A380 To Test Open Rotor Engine

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Airbus and CFM International are teaming up to develop and test open rotor engines on an A380. The Super Jumbo will carry the unusual engine on its inner left pylon. The double decker airliner will fly with the engine later in this decade in France. In the meantime, it will be ground tested and undergo flight test validation at General Electric’s Victorville, California, flight test center. The goal is to advance the cause of making aviation net zero for carbon emissions over the next 30 years.

“New propulsion technologies will play an important role in achieving aviation’s net-zero objectives, along with new aircraft designs and sustainable energy sources,” said Sabine Klauke, Airbus chief technical officer, in a statement. The engine design is expected to yield a 20 percent increase in efficiency. The A380 tests will test integration of the engine onto the wing, evaluate the aerodynamic impact of the engines and test them on sustainable aviation fuels (SAF).

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18 COMMENTS

  1. Good thing the European companies are doing this. Complete waste of time and money. Sustainable and net-zero objectives won’t do any good if passengers won’t ride in something with a prop. This same technology was rejected by US airlines some 30 years ago because of this issue and the noise they create.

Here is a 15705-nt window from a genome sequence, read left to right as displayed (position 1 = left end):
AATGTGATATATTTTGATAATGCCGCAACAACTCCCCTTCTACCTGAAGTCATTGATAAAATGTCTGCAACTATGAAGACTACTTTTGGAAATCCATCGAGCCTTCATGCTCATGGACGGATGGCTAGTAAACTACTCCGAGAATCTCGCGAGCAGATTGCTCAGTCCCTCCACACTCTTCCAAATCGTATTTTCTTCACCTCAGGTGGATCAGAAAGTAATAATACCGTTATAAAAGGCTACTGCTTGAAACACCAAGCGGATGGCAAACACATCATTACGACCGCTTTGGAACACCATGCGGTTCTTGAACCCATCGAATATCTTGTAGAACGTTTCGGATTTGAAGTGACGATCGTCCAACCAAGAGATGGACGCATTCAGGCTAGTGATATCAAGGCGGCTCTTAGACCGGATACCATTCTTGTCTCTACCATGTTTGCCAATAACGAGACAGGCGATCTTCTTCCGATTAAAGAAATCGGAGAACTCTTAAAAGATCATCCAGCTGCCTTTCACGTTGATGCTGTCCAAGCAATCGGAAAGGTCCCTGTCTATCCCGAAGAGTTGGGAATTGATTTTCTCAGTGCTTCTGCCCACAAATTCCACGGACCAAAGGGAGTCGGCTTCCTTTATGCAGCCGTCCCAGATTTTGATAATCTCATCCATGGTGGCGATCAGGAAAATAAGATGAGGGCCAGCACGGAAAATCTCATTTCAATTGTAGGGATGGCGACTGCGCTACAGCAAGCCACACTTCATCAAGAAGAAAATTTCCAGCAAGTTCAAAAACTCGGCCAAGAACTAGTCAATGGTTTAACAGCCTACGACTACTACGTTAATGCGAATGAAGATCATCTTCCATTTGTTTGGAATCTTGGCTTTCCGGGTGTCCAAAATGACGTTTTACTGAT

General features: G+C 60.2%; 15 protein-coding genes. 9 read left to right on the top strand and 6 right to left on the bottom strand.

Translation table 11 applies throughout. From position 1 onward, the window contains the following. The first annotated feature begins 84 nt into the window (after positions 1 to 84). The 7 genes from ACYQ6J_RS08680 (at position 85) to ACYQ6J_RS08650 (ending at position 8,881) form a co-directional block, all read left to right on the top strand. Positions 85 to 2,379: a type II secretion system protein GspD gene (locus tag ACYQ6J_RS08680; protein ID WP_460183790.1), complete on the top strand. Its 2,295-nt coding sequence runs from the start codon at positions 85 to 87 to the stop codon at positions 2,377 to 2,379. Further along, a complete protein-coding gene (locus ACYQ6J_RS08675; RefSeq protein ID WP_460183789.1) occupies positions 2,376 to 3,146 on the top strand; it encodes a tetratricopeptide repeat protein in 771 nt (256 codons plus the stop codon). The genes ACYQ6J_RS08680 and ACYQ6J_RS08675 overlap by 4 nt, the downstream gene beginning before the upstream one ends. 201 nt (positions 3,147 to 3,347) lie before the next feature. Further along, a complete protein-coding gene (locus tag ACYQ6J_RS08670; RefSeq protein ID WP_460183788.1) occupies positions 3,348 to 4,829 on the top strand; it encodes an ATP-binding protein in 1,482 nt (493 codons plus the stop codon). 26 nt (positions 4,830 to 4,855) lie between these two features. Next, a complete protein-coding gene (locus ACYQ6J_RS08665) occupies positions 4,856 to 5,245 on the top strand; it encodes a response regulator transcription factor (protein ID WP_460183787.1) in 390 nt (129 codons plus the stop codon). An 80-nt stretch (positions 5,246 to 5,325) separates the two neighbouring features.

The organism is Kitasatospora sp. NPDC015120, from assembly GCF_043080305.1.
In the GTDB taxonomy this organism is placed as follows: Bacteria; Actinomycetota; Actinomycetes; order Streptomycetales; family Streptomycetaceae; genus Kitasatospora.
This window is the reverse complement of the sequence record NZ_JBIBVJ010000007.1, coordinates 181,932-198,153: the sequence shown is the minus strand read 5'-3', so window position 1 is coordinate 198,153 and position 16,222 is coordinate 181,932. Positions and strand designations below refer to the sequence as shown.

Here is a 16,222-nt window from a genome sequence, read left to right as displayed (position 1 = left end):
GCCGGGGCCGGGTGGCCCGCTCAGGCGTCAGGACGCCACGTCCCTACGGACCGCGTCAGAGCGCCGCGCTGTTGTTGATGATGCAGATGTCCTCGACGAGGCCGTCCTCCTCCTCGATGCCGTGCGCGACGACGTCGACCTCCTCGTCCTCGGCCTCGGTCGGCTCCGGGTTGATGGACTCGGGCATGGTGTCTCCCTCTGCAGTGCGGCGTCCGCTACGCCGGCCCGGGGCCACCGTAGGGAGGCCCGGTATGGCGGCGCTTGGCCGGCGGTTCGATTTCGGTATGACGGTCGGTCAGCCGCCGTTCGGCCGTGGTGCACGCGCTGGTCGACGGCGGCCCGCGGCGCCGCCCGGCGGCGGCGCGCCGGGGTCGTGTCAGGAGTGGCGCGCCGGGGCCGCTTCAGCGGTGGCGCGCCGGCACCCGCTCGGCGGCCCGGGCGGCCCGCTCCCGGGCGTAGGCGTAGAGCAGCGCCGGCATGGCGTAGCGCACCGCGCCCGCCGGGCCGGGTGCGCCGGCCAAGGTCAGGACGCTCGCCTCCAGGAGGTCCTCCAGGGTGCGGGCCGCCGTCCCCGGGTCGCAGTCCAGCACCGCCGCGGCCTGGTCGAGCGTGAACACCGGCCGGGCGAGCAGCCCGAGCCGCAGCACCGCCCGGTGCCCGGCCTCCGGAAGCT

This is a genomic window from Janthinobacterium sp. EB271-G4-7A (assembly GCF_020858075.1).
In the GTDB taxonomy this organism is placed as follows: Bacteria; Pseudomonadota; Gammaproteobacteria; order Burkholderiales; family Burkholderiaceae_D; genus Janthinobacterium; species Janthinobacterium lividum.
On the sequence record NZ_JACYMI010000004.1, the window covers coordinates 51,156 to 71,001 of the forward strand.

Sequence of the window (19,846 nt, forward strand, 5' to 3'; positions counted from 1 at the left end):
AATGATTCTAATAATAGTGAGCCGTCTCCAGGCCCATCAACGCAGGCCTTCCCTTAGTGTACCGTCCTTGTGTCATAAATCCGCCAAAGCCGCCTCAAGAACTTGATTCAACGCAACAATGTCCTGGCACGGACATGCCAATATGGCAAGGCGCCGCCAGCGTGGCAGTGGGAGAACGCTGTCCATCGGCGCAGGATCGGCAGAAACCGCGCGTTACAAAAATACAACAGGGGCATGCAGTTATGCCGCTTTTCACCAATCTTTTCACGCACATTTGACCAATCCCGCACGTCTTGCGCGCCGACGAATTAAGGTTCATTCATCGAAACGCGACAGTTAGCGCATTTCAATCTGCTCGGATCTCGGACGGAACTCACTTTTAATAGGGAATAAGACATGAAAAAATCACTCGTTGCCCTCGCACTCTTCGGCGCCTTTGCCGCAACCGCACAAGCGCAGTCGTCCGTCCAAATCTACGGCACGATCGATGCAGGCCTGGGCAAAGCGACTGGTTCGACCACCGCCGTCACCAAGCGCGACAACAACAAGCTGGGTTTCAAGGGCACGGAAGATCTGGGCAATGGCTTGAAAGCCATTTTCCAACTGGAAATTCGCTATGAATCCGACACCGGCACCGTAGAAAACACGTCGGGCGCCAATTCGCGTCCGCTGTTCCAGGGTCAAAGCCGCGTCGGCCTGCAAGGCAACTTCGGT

2. I’m not sure I get the concept.

    Isn’t this just a turboprop variant? Or a non-ducted turbofan?

    I don’t see anything truly new here.

    Also, if it saved gas and this outweighed the downsides of the design, wouldn’t it have been used for the past 50 years?

    I’m not trying to be snarky (for a change ;-), I just don’t see the point.

  3. So instead of burning around four litres of kerosene a second it will burn 3.2 litres a second… Biofuels are suddenly looking competitive thanks to Vlad the inflator, but there are more and more people refusing to fly on holiday to gawk at natives. You only have to look at the queues in airports to see most of those waiting are behind the times and stuck in the 1990s.

  4. Tell me about your cell phone from 40 years ago Kent. The list of engineering problems that we were a roadblock then that we have the technology to solve now is pretty long. And why are you so scared? You aren’t paying for it, and you never know what else might be discovered along the way. Thake a deep breath.

  5. It’s time we went back to flying in our Sunday Best, eating fine meals with cocktails in Constellations and DC7s burning non-E mogas. Let the unwashed ride mules. I’m tired of sitting with them.

    • Dang if that doesn’t sound appealing 🙂

      Unfortunately after wasting my money on motorcycles and bicycles and airplanes and twin turbo V8 sport sedans my budget more closely approximates the great unwashed…